Names have been changed in order to protect the personal privacy of patients and families.
I never had the chance to introduce myself to Ms. Jones. She was without a pulse the night she was wheeled into our emergency room by EMS personnel after arresting during dinner with her family. I, a newly-minted medical student, was in the midst of seeing another patient when a monotonic voice over the intercom abruptly interrupted our meeting to announce her pending arrival: “ROSC en route, t-minus five minutes.” I left the room to join the rest of the team organizing in the resuscitation bay, confirming their roles in the resuscitation around the gurney and casually going over their plans for the weekend.
Paramedics swung the ambulance bay doors open and the airs of the room turned. They immediately began giving us the story: “91-year-old woman... witnessed loss-of-consciousness observed by family at dinner; thought we got a pulse in the field, resuscitations been going 10 minutes.”
“God help her, she’s nothing but skin and bones,” I thought to myself as the rolled past, one paramedic on top of the gurney rhythmically administering CPR. The frail old woman remained still and closed-eyed while as our team took over chest compressions and put an access line through her shin. A breathing tube was inserted. “Rob, you’re up next for compressions,” my attending calmly said to me after the first two minutes.
There is something quietly unsettling about the ‘firsts’ for medical professionals in training, an inescapable reality that is apt to shatter the confidence of provider and patient alike. From a first time intubating to informing family members of a failure to resuscitate, medical students and residents in the ER are given first glimpses into new procedures, conversations, diseases, and, of course, people with vulnerabilities every day. It’s not only a necessary part of being a doctor, but also of being a patient. This would be my first time performing CPR on a person, and I felt equivocally horrified and excited.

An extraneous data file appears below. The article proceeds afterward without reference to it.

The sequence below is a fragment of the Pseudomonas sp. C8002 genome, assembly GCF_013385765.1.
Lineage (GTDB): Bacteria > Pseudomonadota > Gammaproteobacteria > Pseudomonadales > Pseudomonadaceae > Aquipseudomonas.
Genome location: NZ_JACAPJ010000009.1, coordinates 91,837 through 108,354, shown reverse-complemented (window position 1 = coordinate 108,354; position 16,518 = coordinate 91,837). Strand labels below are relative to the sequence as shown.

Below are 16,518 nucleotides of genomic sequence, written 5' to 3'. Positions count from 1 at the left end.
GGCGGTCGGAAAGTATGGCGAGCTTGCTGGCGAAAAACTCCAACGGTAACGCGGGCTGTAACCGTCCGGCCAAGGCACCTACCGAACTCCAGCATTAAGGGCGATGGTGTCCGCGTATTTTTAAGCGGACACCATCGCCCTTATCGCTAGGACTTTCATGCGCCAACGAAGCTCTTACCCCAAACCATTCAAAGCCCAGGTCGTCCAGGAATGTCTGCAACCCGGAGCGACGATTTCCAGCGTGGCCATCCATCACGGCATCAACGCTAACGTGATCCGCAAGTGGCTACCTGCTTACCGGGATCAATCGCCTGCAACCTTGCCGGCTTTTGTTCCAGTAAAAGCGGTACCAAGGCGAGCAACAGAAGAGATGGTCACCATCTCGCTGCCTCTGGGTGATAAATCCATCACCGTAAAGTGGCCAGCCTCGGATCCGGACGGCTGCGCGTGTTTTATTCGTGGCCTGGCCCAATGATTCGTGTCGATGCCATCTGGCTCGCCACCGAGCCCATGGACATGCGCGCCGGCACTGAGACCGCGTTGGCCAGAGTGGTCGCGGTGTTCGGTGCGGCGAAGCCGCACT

I took over and instantly realized why nine-out-of-ten doctors prefer not to be resuscitated in the event of terminal illness (1). Her ribs cracked like eggshells under my palms with each push. Eventually the eerie intermittent silence in the room was punctuated only by a low-pitched grunting sound of air being forced from her lungs and calls to pause after every two minutes to recheck her pulse. Her still, exposed body would nearly slide off the gurney with every other push, requiring constant repositioning by nursing while others intermittently pumped air through a breathing tube.
Ms. Jones would be pronounced dead a few minutes after a final call for any other suggestions, though truly died well before then. The team exited the bay and her limp body was left sprawled on the bed to be cleaned before her family came in to see her. “Good job up there, kid, there wasn’t much we were going to do,” my attending told me afterward, my hands still shaking from the adrenaline. “This was the same circumstance of my first time doing CPR thirty years ago,” he said, “a long-shot revival, but good practice anyway.”
A year later I’d have my first formal BLS training, training extensively with mannequins on proper compression depth, rate, and bag mask ventilations. Nothing, however, can replace or prepare you for the weight of a human life beneath a pair of interwoven hands.
1. Gallo, J.J., Straton, J.B., Klag, M.J., Meoni, L.A., Sulmasy, D.P., Wang, N., & Ford, D.E. (2003). Life-Sustaining Treatments: What Do Physicians Want and Do They Express Their Wishes to Others? Journal of the American Geriatrics Society,51(7), 961-969. doi:10.1046/j.1365-2389.2003.51309.x
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Rob's BIo is below keep scroling
Med student and aspiring ER doc. Hobbies: Climbing on rocks aka rock climbing